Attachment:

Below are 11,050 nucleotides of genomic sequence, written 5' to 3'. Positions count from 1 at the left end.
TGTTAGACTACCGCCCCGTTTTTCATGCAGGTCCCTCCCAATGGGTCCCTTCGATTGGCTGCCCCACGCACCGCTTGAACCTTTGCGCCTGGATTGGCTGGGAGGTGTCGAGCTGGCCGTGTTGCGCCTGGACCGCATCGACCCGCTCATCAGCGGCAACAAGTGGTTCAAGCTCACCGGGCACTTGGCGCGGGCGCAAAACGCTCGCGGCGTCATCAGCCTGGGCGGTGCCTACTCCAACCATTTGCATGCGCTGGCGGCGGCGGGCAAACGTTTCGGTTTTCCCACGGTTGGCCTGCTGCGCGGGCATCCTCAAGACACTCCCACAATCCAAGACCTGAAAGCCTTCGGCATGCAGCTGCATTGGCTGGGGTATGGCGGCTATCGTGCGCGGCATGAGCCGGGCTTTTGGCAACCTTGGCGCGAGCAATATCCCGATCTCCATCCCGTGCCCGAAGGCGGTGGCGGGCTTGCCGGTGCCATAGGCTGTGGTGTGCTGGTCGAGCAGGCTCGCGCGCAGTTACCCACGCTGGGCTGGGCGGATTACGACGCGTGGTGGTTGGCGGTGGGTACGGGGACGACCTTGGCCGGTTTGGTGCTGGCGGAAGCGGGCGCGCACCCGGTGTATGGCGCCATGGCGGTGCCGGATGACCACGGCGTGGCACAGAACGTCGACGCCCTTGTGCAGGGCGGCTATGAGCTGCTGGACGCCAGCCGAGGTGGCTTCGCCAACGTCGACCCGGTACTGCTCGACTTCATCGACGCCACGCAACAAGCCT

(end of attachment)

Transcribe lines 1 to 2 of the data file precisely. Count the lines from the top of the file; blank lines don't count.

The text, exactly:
Below are 11,050 nucleotides of genomic sequence, written 5' to 3'. Positions count from 1 at the left end.
TGTTAGACTACCGCCCCGTTTTTCATGCAGGTCCCTCCCAATGGGTCCCTTCGATTGGCTGCCCCACGCACCGCTTGAACCTTTGCGCCTGGATTGGCTGGGAGGTGTCGAGCTGGCCGTGTTGCGCCTGGACCGCATCGACCCGCTCATCAGCGGCAACAAGTGGTTCAAGCTCACCGGGCACTTGGCGCGGGCGCAAAACGCTCGCGGCGTCATCAGCCTGGGCGGTGCCTACTCCAACCATTTGCATGCGCTGGCGGCGGCGGGCAAACGTTTCGGTTTTCCCACGGTTGGCCTGCTGCGCGGGCATCCTCAAGACACTCCCACAATCCAAGACCTGAAAGCCTTCGGCATGCAGCTGCATTGGCTGGGGTATGGCGGCTATCGTGCGCGGCATGAGCCGGGCTTTTGGCAACCTTGGCGCGAGCAATATCCCGATCTCCATCCCGTGCCCGAAGGCGGTGGCGGGCTTGCCGGTGCCATAGGCTGTGGTGTGCTGGTCGAGCAGGCTCGCGCGCAGTTACCCACGCTGGGCTGGGCGGATTACGACGCGTGGTGGTTGGCGGTGGGTACGGGGACGACCTTGGCCGGTTTGGTGCTGGCGGAAGCGGGCGCGCACCCGGTGTATGGCGCCATGGCGGTGCCGGATGACCACGGCGTGGCACAGAACGTCGACGCCCTTGTGCAGGGCGGCTATGAGCTGCTGGACGCCAGCCGAGGTGGCTTCGCCAACGTCGACCCGGTACTGCTCGACTTCATCGACGCCACGCAACAAGCCT